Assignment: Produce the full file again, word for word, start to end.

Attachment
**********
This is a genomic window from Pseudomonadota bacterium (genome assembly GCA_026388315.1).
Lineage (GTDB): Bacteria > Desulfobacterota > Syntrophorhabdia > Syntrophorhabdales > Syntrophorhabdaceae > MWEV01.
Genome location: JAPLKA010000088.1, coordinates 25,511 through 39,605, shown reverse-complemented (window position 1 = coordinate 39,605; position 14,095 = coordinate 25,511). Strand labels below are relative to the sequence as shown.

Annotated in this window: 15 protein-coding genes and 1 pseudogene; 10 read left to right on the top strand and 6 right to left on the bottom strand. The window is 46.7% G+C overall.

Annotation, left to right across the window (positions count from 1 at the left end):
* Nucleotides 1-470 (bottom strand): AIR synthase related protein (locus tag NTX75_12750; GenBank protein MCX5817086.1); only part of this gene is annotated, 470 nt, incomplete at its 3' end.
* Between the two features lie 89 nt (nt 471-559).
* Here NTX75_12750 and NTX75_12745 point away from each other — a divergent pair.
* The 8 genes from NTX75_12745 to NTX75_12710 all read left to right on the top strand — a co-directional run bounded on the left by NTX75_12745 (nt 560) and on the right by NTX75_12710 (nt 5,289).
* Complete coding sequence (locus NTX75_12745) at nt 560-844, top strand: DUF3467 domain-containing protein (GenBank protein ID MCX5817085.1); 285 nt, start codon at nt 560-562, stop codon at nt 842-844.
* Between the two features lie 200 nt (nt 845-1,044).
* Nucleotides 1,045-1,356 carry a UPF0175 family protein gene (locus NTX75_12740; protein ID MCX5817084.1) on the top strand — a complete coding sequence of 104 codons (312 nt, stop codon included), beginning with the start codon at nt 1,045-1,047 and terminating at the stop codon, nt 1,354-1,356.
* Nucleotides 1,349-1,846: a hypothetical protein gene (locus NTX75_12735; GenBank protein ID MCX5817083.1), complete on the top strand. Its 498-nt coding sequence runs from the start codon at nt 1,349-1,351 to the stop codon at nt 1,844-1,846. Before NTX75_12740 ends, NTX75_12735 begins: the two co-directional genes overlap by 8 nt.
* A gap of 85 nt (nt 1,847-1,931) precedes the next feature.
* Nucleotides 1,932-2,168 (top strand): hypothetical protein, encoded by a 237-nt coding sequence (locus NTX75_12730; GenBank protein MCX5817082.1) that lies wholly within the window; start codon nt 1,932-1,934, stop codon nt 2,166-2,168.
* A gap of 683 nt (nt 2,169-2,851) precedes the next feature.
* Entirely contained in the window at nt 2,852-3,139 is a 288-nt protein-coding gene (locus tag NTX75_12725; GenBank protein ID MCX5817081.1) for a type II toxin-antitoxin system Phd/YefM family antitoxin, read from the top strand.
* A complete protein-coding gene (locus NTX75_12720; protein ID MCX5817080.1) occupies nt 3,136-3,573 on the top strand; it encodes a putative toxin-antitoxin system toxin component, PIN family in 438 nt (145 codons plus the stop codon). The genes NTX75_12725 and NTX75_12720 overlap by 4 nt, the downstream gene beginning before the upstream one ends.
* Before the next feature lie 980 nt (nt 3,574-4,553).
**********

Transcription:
This is a genomic window from Pseudomonadota bacterium (genome assembly GCA_026388315.1).
Lineage (GTDB): Bacteria > Desulfobacterota > Syntrophorhabdia > Syntrophorhabdales > Syntrophorhabdaceae > MWEV01.
Genome location: JAPLKA010000088.1, coordinates 25,511 through 39,605, shown reverse-complemented (window position 1 = coordinate 39,605; position 14,095 = coordinate 25,511). Strand labels below are relative to the sequence as shown.

Annotated in this window: 15 protein-coding genes and 1 pseudogene; 10 read left to right on the top strand and 6 right to left on the bottom strand. The window is 46.7% G+C overall.

Annotation, left to right across the window (positions count from 1 at the left end):
* Nucleotides 1-470 (bottom strand): AIR synthase related protein (locus tag NTX75_12750; GenBank protein MCX5817086.1); only part of this gene is annotated, 470 nt, incomplete at its 3' end.
* Between the two features lie 89 nt (nt 471-559).
* Here NTX75_12750 and NTX75_12745 point away from each other — a divergent pair.
* The 8 genes from NTX75_12745 to NTX75_12710 all read left to right on the top strand — a co-directional run bounded on the left by NTX75_12745 (nt 560) and on the right by NTX75_12710 (nt 5,289).
* Complete coding sequence (locus NTX75_12745) at nt 560-844, top strand: DUF3467 domain-containing protein (GenBank protein ID MCX5817085.1); 285 nt, start codon at nt 560-562, stop codon at nt 842-844.
* Between the two features lie 200 nt (nt 845-1,044).
* Nucleotides 1,045-1,356 carry a UPF0175 family protein gene (locus NTX75_12740; protein ID MCX5817084.1) on the top strand — a complete coding sequence of 104 codons (312 nt, stop codon included), beginning with the start codon at nt 1,045-1,047 and terminating at the stop codon, nt 1,354-1,356.
* Nucleotides 1,349-1,846: a hypothetical protein gene (locus NTX75_12735; GenBank protein ID MCX5817083.1), complete on the top strand. Its 498-nt coding sequence runs from the start codon at nt 1,349-1,351 to the stop codon at nt 1,844-1,846. Before NTX75_12740 ends, NTX75_12735 begins: the two co-directional genes overlap by 8 nt.
* A gap of 85 nt (nt 1,847-1,931) precedes the next feature.
* Nucleotides 1,932-2,168 (top strand): hypothetical protein, encoded by a 237-nt coding sequence (locus NTX75_12730; GenBank protein MCX5817082.1) that lies wholly within the window; start codon nt 1,932-1,934, stop codon nt 2,166-2,168.
* A gap of 683 nt (nt 2,169-2,851) precedes the next feature.
* Entirely contained in the window at nt 2,852-3,139 is a 288-nt protein-coding gene (locus tag NTX75_12725; GenBank protein ID MCX5817081.1) for a type II toxin-antitoxin system Phd/YefM family antitoxin, read from the top strand.
* A complete protein-coding gene (locus NTX75_12720; protein ID MCX5817080.1) occupies nt 3,136-3,573 on the top strand; it encodes a putative toxin-antitoxin system toxin component, PIN family in 438 nt (145 codons plus the stop codon). The genes NTX75_12725 and NTX75_12720 overlap by 4 nt, the downstream gene beginning before the upstream one ends.
* Before the next feature lie 980 nt (nt 3,574-4,553).